Everywhere I’ve gone in the blogosphere this week, I find that everyone is weighing in on the Muhammed cartoon images that have sparked violent protests throughout the world. There isn’t much for me to say on this except: free speech – good, violence in the name of religion – bad, insulting people’s religions and beliefs – bad. I know that reads a lot like the assessment at Cosmic Variance, where there is some good commentary as well as interesting links on this subject, but what else is there to say?
There is of course much to learn. I’ve been reading a series of excellent posts by Gypsy Scholar in which he discusses the issues surrounding the depiction of Muhammed. This is all very enlightening, to say the least. Dr. Hodges effectively refutes the notion that Islam does not allow renderings of the prophet and provides several examples of images of the prophet that came from Muslim artists.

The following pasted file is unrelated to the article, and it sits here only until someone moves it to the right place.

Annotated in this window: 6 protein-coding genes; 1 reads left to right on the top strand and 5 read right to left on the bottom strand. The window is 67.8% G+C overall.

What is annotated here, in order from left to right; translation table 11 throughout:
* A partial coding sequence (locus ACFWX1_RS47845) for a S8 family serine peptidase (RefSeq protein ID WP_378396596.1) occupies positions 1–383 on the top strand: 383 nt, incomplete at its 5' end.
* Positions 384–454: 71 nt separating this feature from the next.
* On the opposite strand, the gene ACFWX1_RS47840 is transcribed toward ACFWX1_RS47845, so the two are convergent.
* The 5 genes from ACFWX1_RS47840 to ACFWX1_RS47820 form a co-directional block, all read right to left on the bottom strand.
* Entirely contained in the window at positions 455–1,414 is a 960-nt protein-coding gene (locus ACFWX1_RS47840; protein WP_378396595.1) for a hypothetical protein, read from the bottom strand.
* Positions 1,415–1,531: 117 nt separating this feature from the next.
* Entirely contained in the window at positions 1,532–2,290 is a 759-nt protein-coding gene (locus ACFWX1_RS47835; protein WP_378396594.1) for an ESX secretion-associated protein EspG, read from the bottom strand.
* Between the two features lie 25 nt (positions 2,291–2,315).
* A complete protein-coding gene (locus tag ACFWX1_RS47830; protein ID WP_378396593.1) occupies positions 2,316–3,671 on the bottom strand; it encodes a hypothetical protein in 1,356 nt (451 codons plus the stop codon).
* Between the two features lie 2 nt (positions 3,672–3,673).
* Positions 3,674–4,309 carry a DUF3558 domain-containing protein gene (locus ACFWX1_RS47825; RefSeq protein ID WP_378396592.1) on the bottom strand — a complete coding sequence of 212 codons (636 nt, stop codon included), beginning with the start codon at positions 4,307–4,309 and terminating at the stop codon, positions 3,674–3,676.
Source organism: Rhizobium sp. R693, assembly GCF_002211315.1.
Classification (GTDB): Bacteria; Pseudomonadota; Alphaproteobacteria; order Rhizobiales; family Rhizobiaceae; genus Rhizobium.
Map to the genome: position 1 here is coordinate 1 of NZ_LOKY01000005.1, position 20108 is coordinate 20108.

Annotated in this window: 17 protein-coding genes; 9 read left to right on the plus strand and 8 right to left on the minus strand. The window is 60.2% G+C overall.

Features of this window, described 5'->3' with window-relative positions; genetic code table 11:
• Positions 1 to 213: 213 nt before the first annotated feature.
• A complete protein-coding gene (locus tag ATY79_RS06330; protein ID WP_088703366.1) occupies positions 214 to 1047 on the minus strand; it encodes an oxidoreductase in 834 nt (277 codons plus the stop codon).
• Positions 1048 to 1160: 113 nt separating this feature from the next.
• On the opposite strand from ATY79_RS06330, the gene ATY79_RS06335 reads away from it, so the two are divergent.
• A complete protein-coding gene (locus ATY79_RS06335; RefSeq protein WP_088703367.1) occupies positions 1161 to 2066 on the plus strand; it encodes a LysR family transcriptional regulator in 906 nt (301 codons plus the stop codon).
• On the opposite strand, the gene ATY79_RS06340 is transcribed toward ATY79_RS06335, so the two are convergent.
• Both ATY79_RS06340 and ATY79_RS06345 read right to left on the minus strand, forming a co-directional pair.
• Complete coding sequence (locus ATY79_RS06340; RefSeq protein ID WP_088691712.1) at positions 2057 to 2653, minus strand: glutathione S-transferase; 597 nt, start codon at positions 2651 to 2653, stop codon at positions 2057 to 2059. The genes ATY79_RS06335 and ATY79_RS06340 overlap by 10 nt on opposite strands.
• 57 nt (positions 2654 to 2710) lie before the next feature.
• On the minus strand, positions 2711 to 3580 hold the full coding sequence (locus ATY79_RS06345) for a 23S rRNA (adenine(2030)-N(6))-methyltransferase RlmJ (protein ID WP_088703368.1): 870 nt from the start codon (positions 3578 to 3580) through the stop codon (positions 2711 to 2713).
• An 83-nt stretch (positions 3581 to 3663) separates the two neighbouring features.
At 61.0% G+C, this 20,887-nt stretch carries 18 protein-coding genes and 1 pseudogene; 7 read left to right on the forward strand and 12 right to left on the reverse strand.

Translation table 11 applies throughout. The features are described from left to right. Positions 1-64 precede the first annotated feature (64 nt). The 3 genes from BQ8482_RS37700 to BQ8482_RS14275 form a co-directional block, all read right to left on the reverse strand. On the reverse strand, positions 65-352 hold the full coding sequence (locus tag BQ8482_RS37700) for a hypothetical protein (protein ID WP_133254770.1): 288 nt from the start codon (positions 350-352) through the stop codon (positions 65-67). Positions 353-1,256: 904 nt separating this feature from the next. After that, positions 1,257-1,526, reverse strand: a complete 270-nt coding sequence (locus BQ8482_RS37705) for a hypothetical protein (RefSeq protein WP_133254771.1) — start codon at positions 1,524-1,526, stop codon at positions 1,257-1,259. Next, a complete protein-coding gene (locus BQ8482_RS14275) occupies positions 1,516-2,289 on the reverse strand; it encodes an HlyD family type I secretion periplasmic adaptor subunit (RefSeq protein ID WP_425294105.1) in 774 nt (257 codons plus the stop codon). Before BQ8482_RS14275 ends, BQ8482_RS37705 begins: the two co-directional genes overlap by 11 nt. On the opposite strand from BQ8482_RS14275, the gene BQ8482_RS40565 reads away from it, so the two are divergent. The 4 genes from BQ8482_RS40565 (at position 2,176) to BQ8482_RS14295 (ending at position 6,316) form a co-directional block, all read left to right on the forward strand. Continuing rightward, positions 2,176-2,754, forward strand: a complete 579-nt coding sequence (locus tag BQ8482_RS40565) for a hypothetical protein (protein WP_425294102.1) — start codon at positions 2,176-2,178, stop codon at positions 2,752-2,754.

There is also an excellent series at Perspectives of a Nomad that discusses some of the larger issues within Islamic society and its relationship with western society. Scottage makes the argument that we may be seeing the emergence of some new players on the world scene who are instigating this appalling violence. Afterall, as Gypsy Scholar points out, these images had been published in Egypt months ago.
One hopes that we can find ways to live peacefully together, since (I think, I hope) that is what most of us humans want. And what most religions appear to teach. Of course this really is more about the cancer of fundamentalism that can infect any religion.
So there it is, a gypsy and a nomad with lots of very thorough, interesting, and thought provoking writing on this subject that only now seems to be hitting the consciousness of the nonblogging American mainstream. I can’t help but wonder what those whose first inkling of this was yesterday’s cnn.com headline that said something to the effect of “Bush urges end to cartoon violence.” I agree. Bugs Bunny has been getting away with murder for years. Let’s give poor Mr. Fudd a break.